But another discussion that is more incipient is whether the Democratic Party can over time remain a vehicle to represent social movements. I think after the next national election this question will acquire more urgency. I am of the opinion that the Democratic Party is so deeply hierarchical and technocratic, and so wedded to the free market, that it is fundamentally incompatible with representing any kind of social justice or social movement projects. And I think here we need to look around the world for inspiration, like the cases I write about in the book, new political-party like structures of representation modeled on social movements. Whatever one thinks of Podemos in Spain, they changed the electoral landscape nearly overnight in a political system everyone imagined was unchangeable.

PS: This book was completed in 2017, which you describe as “one of the darkest political periods in recent memory.” Since then, there have been even darker turns – perhaps more significantly Jair Bolsonaro’s election in Brazil, where you are from. What are some of the battles progressive activists can fight in this hard right-wing turn?

GB: The situation in Brazil is very dire. We have an effort to rapidly dismantle social benefits and democratic institutions coupled with witch-hunt politics. In a span of a few years Brazil has gone from a country that received political exiles to country that exports them, something that would literally been unthinkable. And the situation is evolving. Bolsonaro is an ultra-rightist president trying to govern over an essentially continuous political crisis; he is unable to exert leadership over the bloc that brought him to power – business and the corporate media seem ready to abandon him; meanwhile a huge trove of shocking evidence has been brought to light about the malfeasance and conspiracies that led to Lula’s jailing and Bolsonaro’s victory. This kind of government almost seems more dangerous when it is weak because the appeals to extremism and violence are more prevalent.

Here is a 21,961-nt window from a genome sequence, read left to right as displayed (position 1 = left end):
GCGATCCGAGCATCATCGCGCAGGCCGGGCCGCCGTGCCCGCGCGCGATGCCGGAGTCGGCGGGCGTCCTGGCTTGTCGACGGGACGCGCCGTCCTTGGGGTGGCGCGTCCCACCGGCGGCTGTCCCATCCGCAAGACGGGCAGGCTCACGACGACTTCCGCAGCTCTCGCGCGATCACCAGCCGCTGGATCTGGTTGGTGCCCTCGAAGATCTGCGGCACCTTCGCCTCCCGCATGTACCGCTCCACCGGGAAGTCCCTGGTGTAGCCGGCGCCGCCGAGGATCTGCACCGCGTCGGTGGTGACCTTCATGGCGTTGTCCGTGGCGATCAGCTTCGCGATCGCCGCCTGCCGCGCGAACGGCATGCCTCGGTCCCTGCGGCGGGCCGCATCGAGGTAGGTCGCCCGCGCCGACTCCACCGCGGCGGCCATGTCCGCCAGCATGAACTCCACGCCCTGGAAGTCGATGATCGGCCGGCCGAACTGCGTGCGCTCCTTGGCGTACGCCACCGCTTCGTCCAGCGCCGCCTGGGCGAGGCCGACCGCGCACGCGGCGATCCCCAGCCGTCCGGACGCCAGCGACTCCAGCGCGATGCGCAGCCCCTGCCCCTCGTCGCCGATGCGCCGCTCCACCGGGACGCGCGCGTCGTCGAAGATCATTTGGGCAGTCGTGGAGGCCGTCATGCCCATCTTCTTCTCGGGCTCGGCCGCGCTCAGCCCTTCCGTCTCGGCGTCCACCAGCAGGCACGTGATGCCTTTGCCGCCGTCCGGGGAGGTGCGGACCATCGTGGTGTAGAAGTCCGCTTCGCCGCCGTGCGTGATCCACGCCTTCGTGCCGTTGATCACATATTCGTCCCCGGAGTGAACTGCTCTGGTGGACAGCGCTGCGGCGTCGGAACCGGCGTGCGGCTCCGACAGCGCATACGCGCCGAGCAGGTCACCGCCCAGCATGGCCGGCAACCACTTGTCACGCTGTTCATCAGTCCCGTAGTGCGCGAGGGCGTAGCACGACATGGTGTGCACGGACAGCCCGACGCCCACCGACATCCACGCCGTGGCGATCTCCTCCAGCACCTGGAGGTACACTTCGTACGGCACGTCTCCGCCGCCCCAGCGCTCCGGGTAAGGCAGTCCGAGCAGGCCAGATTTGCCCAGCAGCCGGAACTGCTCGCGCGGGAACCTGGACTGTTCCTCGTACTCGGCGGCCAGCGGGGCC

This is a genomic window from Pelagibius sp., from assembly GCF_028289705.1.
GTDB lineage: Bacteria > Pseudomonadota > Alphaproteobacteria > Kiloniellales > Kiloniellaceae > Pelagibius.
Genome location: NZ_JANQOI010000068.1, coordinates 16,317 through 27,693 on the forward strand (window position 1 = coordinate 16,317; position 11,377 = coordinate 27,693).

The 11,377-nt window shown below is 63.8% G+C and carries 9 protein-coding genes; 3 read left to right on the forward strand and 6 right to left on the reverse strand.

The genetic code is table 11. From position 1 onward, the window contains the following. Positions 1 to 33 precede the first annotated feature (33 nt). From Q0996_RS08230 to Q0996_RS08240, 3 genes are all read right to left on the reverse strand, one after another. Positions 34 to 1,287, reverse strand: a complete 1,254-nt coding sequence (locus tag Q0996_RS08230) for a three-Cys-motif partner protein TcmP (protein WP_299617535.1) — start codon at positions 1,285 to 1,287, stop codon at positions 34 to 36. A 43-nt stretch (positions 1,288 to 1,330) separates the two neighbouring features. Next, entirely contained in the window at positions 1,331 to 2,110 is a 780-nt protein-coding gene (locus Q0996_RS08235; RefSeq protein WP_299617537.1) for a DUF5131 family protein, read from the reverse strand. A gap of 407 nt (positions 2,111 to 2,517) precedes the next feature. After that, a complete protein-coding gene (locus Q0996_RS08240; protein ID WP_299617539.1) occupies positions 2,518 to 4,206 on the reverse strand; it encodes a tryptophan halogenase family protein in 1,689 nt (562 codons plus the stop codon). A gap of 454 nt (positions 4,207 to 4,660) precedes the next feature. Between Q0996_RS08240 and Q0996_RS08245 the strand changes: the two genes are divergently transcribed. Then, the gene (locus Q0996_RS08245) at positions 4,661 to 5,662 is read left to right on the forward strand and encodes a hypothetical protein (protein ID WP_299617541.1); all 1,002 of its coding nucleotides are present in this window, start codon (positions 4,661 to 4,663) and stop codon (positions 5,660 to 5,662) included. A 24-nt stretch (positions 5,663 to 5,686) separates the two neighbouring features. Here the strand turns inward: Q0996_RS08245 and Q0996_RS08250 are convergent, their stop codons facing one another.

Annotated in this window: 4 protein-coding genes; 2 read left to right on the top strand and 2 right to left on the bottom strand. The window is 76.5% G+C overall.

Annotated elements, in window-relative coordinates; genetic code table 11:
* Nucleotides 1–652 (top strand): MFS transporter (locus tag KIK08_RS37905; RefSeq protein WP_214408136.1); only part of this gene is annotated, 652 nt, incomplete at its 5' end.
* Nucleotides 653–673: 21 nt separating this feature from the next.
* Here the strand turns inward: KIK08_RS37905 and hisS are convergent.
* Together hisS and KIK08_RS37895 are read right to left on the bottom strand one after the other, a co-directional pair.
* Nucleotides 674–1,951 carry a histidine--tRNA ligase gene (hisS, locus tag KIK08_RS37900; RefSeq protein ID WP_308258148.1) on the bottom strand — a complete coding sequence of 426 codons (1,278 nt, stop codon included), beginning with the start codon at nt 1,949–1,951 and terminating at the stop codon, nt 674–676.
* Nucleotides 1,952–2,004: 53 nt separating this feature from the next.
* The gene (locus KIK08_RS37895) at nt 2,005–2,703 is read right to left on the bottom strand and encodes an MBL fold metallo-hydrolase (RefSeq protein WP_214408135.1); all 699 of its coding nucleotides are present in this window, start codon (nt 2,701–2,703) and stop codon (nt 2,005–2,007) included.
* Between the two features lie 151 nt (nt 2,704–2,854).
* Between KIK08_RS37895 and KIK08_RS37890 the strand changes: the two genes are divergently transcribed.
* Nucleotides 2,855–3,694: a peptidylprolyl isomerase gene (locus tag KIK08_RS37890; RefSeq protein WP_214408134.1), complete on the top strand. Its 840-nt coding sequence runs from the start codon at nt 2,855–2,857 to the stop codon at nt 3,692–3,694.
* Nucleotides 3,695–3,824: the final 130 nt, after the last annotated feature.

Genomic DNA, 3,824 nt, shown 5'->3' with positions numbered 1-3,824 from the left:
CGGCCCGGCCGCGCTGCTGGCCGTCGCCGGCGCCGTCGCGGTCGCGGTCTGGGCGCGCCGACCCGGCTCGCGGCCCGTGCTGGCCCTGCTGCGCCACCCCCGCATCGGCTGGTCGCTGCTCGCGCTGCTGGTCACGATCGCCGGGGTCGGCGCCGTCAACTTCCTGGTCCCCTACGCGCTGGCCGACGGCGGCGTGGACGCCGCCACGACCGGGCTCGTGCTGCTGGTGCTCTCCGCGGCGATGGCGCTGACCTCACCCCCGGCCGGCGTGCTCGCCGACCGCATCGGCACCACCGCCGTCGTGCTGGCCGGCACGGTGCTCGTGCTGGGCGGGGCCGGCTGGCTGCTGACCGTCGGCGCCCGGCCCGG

I think progressives need to fight defensive battles while somehow finding a way to look forward. There are many urgent issues in Brazil – protecting the Amazon, protecting vulnerable populations like the indigenous people and peasant communities on the frontlines of those struggles but far from international visibility, defending democratic participatory institutions, defending academic freedom, denouncing and preventing attacks on LGBT individuals – and international solidarity work continues to be extremely important in these battles. And I think this needs to be combined with somehow re-imagining progressive and radical politics going forward. In the case of Brazil – whatever faults one may find with national PT governments or whatever role WhatsApp and fake news may have played, there has been a disconnect between left politics and the popular. In the case of Brazil the next renewed left that emerges to offer a counterpoint to this right wing madness will have to solve that. And I think this is true nearly everywhere else as well. We need to look and figure out what happened. How did we lose that terrain to the right??

PS: You were involved with 1990s activist movements in Porto Alegre that pushed significant leftist institutional transformations, and have written about them. What are you working on now?

I am excited about an ongoing project with some collaborators, the Political Participation Project, that is working in partnership with radical and progressive grassroots groups here in New York City that are trying to build political power and mobilize what political scientists would call underrepresented constituents, people of color and immigrants. Among our interests is the question of critique – how do activists mobilize energies to participate in a system that we understand as broken? How do people navigate that line of inside and outside of a political system? We are hoping to work with these groups through to the next presidential election.

Gianpaolo Baiocchi is a New York City-based scholar and activist. He directs the Urban Democracy Lab at NYU. We, The Sovereign is available for purchase on the publisher’s website, here.

Guillermina Altomonte is a journalist and a PhD candidate in the Sociology Department at The New School.